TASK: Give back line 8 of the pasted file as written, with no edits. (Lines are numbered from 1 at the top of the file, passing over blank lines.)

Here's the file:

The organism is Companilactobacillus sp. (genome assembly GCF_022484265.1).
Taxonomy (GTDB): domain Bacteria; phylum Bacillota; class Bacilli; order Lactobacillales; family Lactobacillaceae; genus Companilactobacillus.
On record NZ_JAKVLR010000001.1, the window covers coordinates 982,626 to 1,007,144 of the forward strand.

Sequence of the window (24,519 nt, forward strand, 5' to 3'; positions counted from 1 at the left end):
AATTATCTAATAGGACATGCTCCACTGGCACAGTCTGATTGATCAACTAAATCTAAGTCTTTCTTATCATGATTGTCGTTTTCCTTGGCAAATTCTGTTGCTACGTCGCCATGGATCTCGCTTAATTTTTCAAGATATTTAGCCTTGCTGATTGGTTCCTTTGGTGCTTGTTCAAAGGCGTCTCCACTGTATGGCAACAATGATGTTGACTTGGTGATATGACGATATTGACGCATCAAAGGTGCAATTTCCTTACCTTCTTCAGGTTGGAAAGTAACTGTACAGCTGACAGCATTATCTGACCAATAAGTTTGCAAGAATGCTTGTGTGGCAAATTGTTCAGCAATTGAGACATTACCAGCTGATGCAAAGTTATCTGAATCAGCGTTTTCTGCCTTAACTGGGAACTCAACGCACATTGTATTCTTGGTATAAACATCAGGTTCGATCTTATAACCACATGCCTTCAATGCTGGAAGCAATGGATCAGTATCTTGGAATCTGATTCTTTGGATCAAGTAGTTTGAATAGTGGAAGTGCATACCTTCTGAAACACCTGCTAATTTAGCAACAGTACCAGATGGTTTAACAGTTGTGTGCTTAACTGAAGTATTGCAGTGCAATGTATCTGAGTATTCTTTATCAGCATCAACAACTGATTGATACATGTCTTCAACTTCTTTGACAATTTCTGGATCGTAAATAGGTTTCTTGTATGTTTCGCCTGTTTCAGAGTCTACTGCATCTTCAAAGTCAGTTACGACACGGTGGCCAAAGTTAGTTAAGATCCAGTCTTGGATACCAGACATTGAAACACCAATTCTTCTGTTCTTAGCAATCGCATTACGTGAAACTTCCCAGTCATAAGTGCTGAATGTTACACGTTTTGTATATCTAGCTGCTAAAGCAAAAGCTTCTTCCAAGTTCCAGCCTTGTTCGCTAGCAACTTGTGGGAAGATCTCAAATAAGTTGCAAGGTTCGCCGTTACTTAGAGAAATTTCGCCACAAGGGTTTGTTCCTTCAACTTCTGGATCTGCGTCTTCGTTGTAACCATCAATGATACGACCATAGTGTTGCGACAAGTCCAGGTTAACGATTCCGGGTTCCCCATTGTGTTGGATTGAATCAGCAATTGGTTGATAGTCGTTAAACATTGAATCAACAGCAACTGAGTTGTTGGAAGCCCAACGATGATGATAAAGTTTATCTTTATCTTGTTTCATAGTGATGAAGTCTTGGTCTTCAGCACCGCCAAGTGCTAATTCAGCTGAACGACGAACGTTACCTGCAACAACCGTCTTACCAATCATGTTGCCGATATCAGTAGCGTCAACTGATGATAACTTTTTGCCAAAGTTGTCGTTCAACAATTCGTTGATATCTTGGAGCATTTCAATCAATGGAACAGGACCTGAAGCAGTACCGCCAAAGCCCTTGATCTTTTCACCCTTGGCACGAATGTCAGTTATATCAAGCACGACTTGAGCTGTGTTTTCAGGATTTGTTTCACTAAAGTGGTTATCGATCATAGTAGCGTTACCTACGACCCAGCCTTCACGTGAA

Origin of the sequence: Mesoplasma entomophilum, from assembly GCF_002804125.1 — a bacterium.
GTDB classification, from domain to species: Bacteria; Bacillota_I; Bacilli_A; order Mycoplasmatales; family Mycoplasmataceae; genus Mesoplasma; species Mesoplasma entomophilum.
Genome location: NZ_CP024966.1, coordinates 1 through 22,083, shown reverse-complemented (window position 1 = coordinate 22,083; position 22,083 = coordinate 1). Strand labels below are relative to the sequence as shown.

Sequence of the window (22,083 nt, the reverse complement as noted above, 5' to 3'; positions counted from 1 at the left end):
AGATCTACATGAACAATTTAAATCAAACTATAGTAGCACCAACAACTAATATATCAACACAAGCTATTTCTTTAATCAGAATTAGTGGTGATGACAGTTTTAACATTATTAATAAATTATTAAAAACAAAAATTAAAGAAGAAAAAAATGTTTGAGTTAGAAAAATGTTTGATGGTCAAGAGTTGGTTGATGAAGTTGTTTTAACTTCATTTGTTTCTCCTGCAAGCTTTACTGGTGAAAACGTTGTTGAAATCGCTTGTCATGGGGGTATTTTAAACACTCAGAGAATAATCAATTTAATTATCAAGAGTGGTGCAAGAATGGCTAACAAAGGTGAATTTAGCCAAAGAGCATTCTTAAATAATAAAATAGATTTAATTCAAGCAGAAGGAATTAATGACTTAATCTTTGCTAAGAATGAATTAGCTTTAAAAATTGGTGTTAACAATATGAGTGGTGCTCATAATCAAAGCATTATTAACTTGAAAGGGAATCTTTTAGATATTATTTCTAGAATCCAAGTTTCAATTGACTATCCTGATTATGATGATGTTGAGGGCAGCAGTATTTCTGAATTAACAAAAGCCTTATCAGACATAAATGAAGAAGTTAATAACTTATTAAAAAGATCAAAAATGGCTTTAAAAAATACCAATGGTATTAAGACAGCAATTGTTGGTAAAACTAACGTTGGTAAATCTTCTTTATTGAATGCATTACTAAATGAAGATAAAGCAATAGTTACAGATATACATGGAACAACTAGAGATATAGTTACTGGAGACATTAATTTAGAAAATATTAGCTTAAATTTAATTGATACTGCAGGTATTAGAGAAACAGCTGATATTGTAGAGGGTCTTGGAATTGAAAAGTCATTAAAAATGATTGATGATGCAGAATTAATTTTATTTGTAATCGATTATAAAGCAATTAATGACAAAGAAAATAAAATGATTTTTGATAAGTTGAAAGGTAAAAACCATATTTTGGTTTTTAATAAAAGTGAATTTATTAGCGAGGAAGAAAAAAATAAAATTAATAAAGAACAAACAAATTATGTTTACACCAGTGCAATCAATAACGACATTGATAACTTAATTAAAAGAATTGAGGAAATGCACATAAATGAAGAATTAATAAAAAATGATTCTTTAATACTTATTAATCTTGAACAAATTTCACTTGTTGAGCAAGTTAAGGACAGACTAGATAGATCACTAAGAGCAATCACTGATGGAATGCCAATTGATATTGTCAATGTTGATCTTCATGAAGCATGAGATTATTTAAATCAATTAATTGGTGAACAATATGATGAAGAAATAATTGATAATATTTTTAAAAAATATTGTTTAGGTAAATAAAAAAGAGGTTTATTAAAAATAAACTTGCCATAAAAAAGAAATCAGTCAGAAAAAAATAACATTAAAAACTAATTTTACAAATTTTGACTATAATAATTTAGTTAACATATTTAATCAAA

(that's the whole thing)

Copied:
Genome location: NZ_CP024966.1, coordinates 1 through 22,083, shown reverse-complemented (window position 1 = coordinate 22,083; position 22,083 = coordinate 1). Strand labels below are relative to the sequence as shown.